Conventionally, check-in stations at hotels comprises a processor (personal computer) for processing data, an encoder for encoding data on a key card, a screen for displaying information, and a keyboard for entering data into the processor. The data entered into the processor by the keyboard is viewed on the screen, and transmitted to the encoder for encoding onto the key card. Each one of these units, the processor, screen, keyboard and encoder, are interconnected by means of various cables and are all located at the front desk of the hotel.
A problem with this system is space, the keyboard, screen, processor and encoder each take up a large amount of space at the front desk. The front desk of a hotel usually has a limited amount of space and the clutter of the conventional check-in station detracts from the overall appearance of the hotel. There is a need to decrease the number of individual components used at the front desk and to increase the visual appearance of the check-in station.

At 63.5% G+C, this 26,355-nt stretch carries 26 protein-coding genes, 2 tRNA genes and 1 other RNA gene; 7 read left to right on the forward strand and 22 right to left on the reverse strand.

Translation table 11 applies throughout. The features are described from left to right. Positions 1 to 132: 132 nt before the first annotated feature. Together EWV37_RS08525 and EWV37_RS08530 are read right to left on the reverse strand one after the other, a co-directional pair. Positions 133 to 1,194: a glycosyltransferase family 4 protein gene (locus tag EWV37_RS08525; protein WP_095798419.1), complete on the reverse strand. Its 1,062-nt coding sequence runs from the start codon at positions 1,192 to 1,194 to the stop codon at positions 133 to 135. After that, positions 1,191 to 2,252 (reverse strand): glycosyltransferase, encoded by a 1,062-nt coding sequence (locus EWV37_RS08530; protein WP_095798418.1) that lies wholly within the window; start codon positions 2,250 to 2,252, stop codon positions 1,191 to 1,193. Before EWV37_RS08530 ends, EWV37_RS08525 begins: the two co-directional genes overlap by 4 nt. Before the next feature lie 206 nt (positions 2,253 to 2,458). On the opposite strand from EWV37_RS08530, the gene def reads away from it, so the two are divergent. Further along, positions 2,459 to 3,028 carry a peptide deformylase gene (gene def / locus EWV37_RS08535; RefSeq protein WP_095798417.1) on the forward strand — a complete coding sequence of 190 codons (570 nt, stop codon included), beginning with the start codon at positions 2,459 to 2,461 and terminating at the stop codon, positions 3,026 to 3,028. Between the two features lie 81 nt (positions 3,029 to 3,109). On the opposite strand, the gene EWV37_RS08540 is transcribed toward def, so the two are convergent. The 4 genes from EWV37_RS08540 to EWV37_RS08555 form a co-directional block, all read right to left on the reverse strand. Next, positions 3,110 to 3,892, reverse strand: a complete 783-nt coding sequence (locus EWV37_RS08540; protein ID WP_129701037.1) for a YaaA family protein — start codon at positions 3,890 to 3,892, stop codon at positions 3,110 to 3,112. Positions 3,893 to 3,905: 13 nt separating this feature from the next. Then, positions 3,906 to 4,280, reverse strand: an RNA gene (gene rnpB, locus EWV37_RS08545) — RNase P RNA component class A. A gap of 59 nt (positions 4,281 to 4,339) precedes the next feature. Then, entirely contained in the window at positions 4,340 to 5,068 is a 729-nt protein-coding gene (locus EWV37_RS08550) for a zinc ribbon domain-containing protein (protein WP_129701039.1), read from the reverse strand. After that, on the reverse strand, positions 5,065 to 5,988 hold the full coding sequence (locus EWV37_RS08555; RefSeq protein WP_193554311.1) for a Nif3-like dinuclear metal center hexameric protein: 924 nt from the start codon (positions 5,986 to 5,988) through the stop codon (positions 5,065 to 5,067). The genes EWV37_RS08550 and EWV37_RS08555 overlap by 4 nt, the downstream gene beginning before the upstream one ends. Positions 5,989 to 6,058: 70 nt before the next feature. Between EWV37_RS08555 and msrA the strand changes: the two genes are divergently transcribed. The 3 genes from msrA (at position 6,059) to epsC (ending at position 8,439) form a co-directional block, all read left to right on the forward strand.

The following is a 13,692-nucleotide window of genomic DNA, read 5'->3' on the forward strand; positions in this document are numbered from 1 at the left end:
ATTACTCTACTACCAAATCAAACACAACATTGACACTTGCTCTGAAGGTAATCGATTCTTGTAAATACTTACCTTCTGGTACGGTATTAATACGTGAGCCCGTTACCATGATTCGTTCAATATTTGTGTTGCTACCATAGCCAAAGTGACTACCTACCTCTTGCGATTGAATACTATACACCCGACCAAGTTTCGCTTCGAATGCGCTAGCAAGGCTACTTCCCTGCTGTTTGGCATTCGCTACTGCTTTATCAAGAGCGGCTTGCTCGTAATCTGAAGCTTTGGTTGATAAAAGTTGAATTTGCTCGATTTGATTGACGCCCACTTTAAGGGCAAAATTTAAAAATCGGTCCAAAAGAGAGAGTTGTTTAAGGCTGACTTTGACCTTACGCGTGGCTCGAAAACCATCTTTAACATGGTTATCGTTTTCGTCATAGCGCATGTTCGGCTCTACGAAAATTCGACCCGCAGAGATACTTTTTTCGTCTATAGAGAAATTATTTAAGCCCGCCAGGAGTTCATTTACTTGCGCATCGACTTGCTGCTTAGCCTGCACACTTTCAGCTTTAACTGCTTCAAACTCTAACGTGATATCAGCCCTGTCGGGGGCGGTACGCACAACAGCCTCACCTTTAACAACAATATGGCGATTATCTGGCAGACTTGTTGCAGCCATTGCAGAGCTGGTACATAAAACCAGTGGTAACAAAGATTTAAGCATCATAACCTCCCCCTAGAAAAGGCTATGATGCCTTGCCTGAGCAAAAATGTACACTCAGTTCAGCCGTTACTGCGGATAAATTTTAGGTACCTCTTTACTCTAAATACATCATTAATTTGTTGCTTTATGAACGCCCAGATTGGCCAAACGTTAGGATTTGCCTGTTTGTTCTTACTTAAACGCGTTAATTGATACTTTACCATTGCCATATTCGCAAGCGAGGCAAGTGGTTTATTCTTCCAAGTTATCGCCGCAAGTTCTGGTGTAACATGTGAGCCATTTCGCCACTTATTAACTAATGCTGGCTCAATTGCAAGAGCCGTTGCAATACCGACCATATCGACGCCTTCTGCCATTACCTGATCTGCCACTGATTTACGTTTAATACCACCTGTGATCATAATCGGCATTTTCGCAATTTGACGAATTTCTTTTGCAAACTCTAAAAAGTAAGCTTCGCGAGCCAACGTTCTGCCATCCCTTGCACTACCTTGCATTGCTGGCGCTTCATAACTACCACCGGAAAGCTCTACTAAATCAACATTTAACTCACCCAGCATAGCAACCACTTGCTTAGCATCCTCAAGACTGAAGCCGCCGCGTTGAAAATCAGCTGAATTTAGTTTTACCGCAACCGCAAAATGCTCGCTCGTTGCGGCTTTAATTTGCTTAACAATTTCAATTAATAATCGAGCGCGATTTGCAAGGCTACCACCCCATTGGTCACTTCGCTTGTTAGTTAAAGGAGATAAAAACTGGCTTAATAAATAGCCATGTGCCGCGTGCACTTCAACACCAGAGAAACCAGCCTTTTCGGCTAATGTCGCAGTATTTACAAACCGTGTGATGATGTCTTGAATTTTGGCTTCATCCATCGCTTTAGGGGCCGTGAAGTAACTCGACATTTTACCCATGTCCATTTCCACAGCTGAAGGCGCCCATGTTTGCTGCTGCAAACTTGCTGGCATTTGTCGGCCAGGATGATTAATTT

Additionally, the operation of the keyboard and processor require a substantial amount of training. Since the hotel business has a high turnover of staff, there is a need for a check-in station that is easy to operate.
Applicants have now discovered that by combining a touch screen in conjunction with a processor and an encoder in a vertically oriented frame that the check-in station can be greatly simplified and attractive in appearance. More specifically, applicants have found that employing a vertically oriented frame in which a processor is mounted at the back of the frame, a touch screen is mounted at the front of the frame, and an encoder is mounted along a side of the frame, a single, vertically-oriented unit with a small footprint can be employed for a check-in station. Such a check-in station takes up less physical space at the front desk and not only simplifies the check-in process, but also provides a unit which is appealing to the eye. Furthermore, it has been found that by using a touch screen with an encoder and a processor in a single unit, the check-in station can operate independently of other check-in stations and greatly speed the time necessary to check-in a guest.